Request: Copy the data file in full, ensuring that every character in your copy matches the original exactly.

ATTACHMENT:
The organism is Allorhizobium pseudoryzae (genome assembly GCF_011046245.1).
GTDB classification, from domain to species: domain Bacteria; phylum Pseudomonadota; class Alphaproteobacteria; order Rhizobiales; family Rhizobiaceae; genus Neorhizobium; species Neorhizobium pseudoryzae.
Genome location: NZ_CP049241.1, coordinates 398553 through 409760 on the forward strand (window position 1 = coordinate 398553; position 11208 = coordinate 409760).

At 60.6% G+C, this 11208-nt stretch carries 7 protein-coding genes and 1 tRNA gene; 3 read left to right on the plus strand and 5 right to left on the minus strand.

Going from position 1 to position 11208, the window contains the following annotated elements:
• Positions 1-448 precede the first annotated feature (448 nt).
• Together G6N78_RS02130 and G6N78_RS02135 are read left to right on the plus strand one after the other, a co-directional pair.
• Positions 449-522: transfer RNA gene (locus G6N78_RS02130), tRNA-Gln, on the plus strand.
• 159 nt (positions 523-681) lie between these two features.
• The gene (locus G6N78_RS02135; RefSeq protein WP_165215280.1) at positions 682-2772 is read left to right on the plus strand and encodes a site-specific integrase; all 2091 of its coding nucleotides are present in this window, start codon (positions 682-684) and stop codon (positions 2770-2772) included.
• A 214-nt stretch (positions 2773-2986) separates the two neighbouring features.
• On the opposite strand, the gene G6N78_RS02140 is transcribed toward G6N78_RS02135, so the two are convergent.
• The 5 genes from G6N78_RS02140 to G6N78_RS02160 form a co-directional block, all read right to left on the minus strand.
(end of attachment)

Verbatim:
The organism is Allorhizobium pseudoryzae (genome assembly GCF_011046245.1).
GTDB classification, from domain to species: domain Bacteria; phylum Pseudomonadota; class Alphaproteobacteria; order Rhizobiales; family Rhizobiaceae; genus Neorhizobium; species Neorhizobium pseudoryzae.
Genome location: NZ_CP049241.1, coordinates 398553 through 409760 on the forward strand (window position 1 = coordinate 398553; position 11208 = coordinate 409760).

At 60.6% G+C, this 11208-nt stretch carries 7 protein-coding genes and 1 tRNA gene; 3 read left to right on the plus strand and 5 right to left on the minus strand.

Going from position 1 to position 11208, the window contains the following annotated elements:
• Positions 1-448 precede the first annotated feature (448 nt).
• Together G6N78_RS02130 and G6N78_RS02135 are read left to right on the plus strand one after the other, a co-directional pair.
• Positions 449-522: transfer RNA gene (locus G6N78_RS02130), tRNA-Gln, on the plus strand.
• 159 nt (positions 523-681) lie between these two features.
• The gene (locus G6N78_RS02135; RefSeq protein WP_165215280.1) at positions 682-2772 is read left to right on the plus strand and encodes a site-specific integrase; all 2091 of its coding nucleotides are present in this window, start codon (positions 682-684) and stop codon (positions 2770-2772) included.
• A 214-nt stretch (positions 2773-2986) separates the two neighbouring features.
• On the opposite strand, the gene G6N78_RS02140 is transcribed toward G6N78_RS02135, so the two are convergent.
• The 5 genes from G6N78_RS02140 to G6N78_RS02160 form a co-directional block, all read right to left on the minus strand.